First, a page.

Hunting trends are cyclical. For the youngsters out there, it might come as a surprise that this current tree saddle craze isn’t the first tree saddle craze. Or that sweet, retro-looking camo pattern that all of your buddies are wearing to church and formal dinners have actually been around since the ‘90s.
Heavy arrows are another one. This one has been burning hot for a few years, and while it’s a good thing to think about the overall weight of your arrows, it’s not magic. You’re still shooting the modern version of a sharp stick, and with that come some limits regardless of whether they weigh 350 grains, or 900.
In lock-step with heavier arrows and their bone-busting promise comes questions on various shot angles. When I was growing up, it was broadside, quartering away, or nothing. At least that’s what hunters admitted to. These days, you’ll hear about plenty of hunters taking quartering toward shots, or frontal, in addition to the old reliable angles.
This is bad, and elk hunters are partially to blame.
Frontal shots in the elk mountains happen for two simple reasons. The first is that the primary method for hunting elk is by calling them from the ground. This means that bulls often approach the caller (or shooter) head-on, while looking for the source of the bugles or cow calls.
This is a situation that is ripe for a frontal shot, but is really only justified by the other reason—elk are big. If you’ve never had a dead elk down when you’re by yourself deep in the backcountry, you probably can’t appreciate how big they really are. It’s a different thing altogether.
With that body size comes a vital zone that is much, much bigger than what a whitetail offers. All of those videos you see of big bulls taking an arrow to the chest or the throat and keeling over mere seconds later are great for those elk hunters. But they shouldn’t serve as an inspiration for whitetail hunters. The elk shot situation is different, as is the margin for error.
Neither favors the deer crowd.
I’ve seen debates on where to shoot deer for a long time. On a broadside deer, hunters will argue that the “golden triangle” is the ticket. This spot, which is low and right behind the front leg, is lethal. It’s also small, and kind of stupid to target when you could just aim halfway up and four inches behind the shoulder to deflate their lungs.
Frontal shots, which allow a well-placed arrow to hit the heart, some part of the lungs, or all of the stuff that feeds blood into either, represent a small target. Think anywhere from maybe a softball to a volleyball, depending on the size of the deer.
If you’re off by a few inches left or right, it’s a nightmare. Hit too high, and you’ll probably be fine, but it could be an ugly death. Too low, and you’re in for a frustrating and fruitless blood trail.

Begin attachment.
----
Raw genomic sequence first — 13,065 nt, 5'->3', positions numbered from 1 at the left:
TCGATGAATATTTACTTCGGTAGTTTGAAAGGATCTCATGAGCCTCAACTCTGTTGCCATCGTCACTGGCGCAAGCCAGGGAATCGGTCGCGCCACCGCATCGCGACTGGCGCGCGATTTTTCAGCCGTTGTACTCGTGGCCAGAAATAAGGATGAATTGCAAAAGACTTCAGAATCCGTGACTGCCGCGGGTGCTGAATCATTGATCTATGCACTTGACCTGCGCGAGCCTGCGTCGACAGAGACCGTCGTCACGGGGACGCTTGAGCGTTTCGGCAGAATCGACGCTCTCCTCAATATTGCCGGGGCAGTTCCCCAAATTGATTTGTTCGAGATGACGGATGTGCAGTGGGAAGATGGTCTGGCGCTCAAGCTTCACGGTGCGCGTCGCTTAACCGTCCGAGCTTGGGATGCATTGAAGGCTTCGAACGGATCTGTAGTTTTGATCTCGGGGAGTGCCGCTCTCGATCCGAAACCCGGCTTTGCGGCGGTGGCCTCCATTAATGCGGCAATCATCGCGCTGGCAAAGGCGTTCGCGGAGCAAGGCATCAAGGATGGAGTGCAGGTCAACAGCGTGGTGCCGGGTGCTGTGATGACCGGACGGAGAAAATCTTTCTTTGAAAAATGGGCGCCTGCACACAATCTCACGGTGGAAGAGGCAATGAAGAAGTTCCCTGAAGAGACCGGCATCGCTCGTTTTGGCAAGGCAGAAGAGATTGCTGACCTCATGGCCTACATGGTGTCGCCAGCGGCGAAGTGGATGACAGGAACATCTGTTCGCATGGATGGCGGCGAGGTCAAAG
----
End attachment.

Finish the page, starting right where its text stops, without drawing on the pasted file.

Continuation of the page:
Even if you only hunt from the ground, this is still a shot that isn’t easy to make. If you hunt from an elevated position, it’s a recipe for disaster. This holds true for many reasons, but primarily because you’re very likely to get busted drawing. In that case, you’re dealing with a small window to the vitals and a high likelihood that the deer is going to move at the shot.
Simply put, wait for a better angle.
Let’s say you’re sitting at home reading this and you’re thinking, “Well this writer doesn’t know what he’s talking about. I just saw a compilation video of frontal shots on YouTube where a dozen bucks died within sight.”
The thing about frontal shots is, yes, they can work. You can kill a deer with a head shot or the Texas heart shot straight up their ass, too, but both are irresponsible. You’re also never going to see a video of a frontal shot that didn’t work, because no one in their right mind would release it. Instead, you’re watching a curated highlight reel of the ones that went well. Just like when you chat with hunters, they’re far more likely to tell you about when they made the frontal shot work, versus when they spent the night blood trailing a lost cause.
Even with heavy arrows and a ground hunt, it’s not a great shot. If you aren’t shooting heavy arrows and you like to saddle up or hunt from treestands, it’s really not a great shot. Be patient, and let your encounters play out. You’ll be surprised at how often deer will offer you a much higher odds shot opportunity if you just give them enough time to do it.
For more information on how to shoot deer correctly, check these articles out: The Most Common Reasons Bowhunters Miss Deer, How Far Is Too Far To Shoot A Deer With A Bow, and How To Kill Your First Deer With A Bow.
Be sure to check out all the stellar deals happening throughout Whitetail Week over at FirstLite.com right now!